Showing posts from October, 2020

"Nationality is an individual’s link to benefits under international law." Critically discuss.

Nationality is the bond that links an individual to his State and this link is of paramount significance for the purposes of international law. Primarily, international law is a legal system that applies to States; individuals do not generally have any standing in their own right.  This means that if a state violates its international legal obligations thus resulting in harm to an individual who doesn’t possess the nationality of that state, that individual will not have the necessary locus standi to pursue a claim against that particular state under International law. The only exception can be made in case of human rights treaties – because they incorporate methods of “individuals” complaint mechanisms. However, because this mechanism requires the consent of States to apply and because they do not result in legal proceedings, their impact on the rights of aliens is limited.  What this means is that if a State violates its international legal obligations and thereby causes harm to an i

Critically discuss the current status and historical development of the international legal personalities of States, Inter-governmental Organisations, Non-governmental Organisations, Multinational Corporations, and Individuals.

By International legal personality, it is meant to include ability of entities to ratify or sign agreements and treaties, enter into contracts and have obligations and rights under international law. In other words, it is the international legal personality of entities that determines whether they can be subjects of international law. According to the ICJ, an entity has international legal personality if it is:  "Capable of possessing international rights and duties and [has] the capacity to maintain its rights by bringing international claims.¹"  International legal personality of States is the oldest form of personality recognised by international law. In fact, international law developed from the international relations of sovereign States. So as to be able to conduct agreements with each other, States had to recognise each other's personality to act. As international law is still largely the creation of States, the international legal personality of States is the most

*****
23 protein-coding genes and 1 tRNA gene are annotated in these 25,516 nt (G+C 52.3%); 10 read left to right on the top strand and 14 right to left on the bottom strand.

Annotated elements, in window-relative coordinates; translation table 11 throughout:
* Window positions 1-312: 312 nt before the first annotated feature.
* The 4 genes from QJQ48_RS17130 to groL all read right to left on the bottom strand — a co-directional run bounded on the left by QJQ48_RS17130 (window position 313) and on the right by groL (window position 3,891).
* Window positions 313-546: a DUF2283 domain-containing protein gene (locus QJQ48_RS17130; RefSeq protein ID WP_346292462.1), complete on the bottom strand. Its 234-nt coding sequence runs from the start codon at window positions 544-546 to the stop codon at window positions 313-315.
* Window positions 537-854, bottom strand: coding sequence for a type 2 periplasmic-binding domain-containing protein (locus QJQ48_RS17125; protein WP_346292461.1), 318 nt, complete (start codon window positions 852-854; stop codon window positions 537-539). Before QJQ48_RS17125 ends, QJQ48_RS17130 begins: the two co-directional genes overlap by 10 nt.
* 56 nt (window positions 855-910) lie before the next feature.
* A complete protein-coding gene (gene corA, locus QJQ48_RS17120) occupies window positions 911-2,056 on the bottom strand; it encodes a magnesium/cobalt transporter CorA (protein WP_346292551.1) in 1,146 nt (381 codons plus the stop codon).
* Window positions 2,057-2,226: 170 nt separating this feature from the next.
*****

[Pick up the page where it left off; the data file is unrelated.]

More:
Compare the major sources of international law, addressing: (1) the nature of each, (2) any problems to which each gives rise, (3) how important a source each is, and (4) any particular use each has, if any.

There are many sources of International law and they are authoritatively listed in Article 38(1)¹  of the Statute of the International Court of Justice. Amongst the others, the first source of international law is international conventions. Typically, Conventions or treaties are agreements between States. And Pacta sunt servanda² is a foundational principle of international law. It is a principle of international law that whenever States ratify treaties, they bind themselves to act in conformity with them. After looking at Article 38(1), it can be established that treaties are express sources of international law as between the States that ascent to them. However, it is to be pointed that a treaty obligation cannot bind parties who have not signed to the same. A similar analogy can be drawn from contracts; only the rights and obligations of the signing parties are affected and furthermore a State isn’t required to abide by a treaty in its dealings with a state that is not Party to tha